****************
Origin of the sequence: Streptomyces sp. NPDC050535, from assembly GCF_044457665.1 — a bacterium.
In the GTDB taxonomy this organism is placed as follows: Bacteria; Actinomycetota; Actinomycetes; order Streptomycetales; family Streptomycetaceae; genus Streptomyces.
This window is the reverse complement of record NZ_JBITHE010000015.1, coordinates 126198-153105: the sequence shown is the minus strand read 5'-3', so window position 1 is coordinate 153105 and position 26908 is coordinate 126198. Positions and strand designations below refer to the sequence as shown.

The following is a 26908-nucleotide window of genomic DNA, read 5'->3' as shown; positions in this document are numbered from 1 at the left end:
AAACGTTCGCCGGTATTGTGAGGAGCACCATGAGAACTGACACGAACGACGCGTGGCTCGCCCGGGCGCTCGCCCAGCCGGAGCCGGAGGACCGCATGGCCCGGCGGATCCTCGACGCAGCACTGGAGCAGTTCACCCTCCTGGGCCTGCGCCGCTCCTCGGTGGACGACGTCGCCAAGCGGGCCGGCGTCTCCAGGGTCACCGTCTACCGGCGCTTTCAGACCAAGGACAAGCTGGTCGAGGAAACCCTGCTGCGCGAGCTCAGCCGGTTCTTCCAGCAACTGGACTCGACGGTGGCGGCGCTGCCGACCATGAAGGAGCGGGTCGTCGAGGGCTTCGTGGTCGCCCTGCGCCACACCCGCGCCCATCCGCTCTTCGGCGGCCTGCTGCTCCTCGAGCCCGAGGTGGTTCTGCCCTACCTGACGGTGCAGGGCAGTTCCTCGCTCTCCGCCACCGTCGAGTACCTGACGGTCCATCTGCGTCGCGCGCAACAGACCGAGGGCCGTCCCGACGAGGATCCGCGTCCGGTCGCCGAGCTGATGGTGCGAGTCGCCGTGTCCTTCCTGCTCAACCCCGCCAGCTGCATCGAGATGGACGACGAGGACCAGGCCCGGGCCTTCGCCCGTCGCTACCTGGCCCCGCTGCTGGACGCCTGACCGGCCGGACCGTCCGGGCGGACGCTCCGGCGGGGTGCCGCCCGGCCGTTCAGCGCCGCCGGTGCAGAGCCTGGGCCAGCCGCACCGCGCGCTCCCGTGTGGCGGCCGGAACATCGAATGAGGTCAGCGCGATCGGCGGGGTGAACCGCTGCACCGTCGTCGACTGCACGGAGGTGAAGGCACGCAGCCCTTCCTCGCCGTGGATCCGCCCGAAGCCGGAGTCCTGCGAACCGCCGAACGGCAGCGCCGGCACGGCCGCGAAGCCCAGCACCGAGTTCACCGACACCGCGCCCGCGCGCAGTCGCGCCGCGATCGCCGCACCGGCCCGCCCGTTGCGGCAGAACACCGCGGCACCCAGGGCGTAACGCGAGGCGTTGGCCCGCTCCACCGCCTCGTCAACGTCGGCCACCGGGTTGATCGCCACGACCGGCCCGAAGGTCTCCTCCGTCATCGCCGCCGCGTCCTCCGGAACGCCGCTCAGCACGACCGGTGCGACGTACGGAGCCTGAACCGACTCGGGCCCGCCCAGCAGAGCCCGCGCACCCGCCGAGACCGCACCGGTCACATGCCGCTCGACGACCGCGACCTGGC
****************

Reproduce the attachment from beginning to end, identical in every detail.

Origin of the sequence: Streptomyces sp. NPDC050535, from assembly GCF_044457665.1 — a bacterium.
In the GTDB taxonomy this organism is placed as follows: Bacteria; Actinomycetota; Actinomycetes; order Streptomycetales; family Streptomycetaceae; genus Streptomyces.
This window is the reverse complement of record NZ_JBITHE010000015.1, coordinates 126198-153105: the sequence shown is the minus strand read 5'-3', so window position 1 is coordinate 153105 and position 26908 is coordinate 126198. Positions and strand designations below refer to the sequence as shown.

The following is a 26908-nucleotide window of genomic DNA, read 5'->3' as shown; positions in this document are numbered from 1 at the left end:
AAACGTTCGCCGGTATTGTGAGGAGCACCATGAGAACTGACACGAACGACGCGTGGCTCGCCCGGGCGCTCGCCCAGCCGGAGCCGGAGGACCGCATGGCCCGGCGGATCCTCGACGCAGCACTGGAGCAGTTCACCCTCCTGGGCCTGCGCCGCTCCTCGGTGGACGACGTCGCCAAGCGGGCCGGCGTCTCCAGGGTCACCGTCTACCGGCGCTTTCAGACCAAGGACAAGCTGGTCGAGGAAACCCTGCTGCGCGAGCTCAGCCGGTTCTTCCAGCAACTGGACTCGACGGTGGCGGCGCTGCCGACCATGAAGGAGCGGGTCGTCGAGGGCTTCGTGGTCGCCCTGCGCCACACCCGCGCCCATCCGCTCTTCGGCGGCCTGCTGCTCCTCGAGCCCGAGGTGGTTCTGCCCTACCTGACGGTGCAGGGCAGTTCCTCGCTCTCCGCCACCGTCGAGTACCTGACGGTCCATCTGCGTCGCGCGCAACAGACCGAGGGCCGTCCCGACGAGGATCCGCGTCCGGTCGCCGAGCTGATGGTGCGAGTCGCCGTGTCCTTCCTGCTCAACCCCGCCAGCTGCATCGAGATGGACGACGAGGACCAGGCCCGGGCCTTCGCCCGTCGCTACCTGGCCCCGCTGCTGGACGCCTGACCGGCCGGACCGTCCGGGCGGACGCTCCGGCGGGGTGCCGCCCGGCCGTTCAGCGCCGCCGGTGCAGAGCCTGGGCCAGCCGCACCGCGCGCTCCCGTGTGGCGGCCGGAACATCGAATGAGGTCAGCGCGATCGGCGGGGTGAACCGCTGCACCGTCGTCGACTGCACGGAGGTGAAGGCACGCAGCCCTTCCTCGCCGTGGATCCGCCCGAAGCCGGAGTCCTGCGAACCGCCGAACGGCAGCGCCGGCACGGCCGCGAAGCCCAGCACCGAGTTCACCGACACCGCGCCCGCGCGCAGTCGCGCCGCGATCGCCGCACCGGCCCGCCCGTTGCGGCAGAACACCGCGGCACCCAGGGCGTAACGCGAGGCGTTGGCCCGCTCCACCGCCTCGTCAACGTCGGCCACCGGGTTGATCGCCACGACCGGCCCGAAGGTCTCCTCCGTCATCGCCGCCGCGTCCTCCGGAACGCCGCTCAGCACGACCGGTGCGACGTACGGAGCCTGAACCGACTCGGGCCCGCCCAGCAGAGCCCGCGCACCCGCCGAGACCGCACCGGTCACATGCCGCTCGACGACCGCGACCTGGC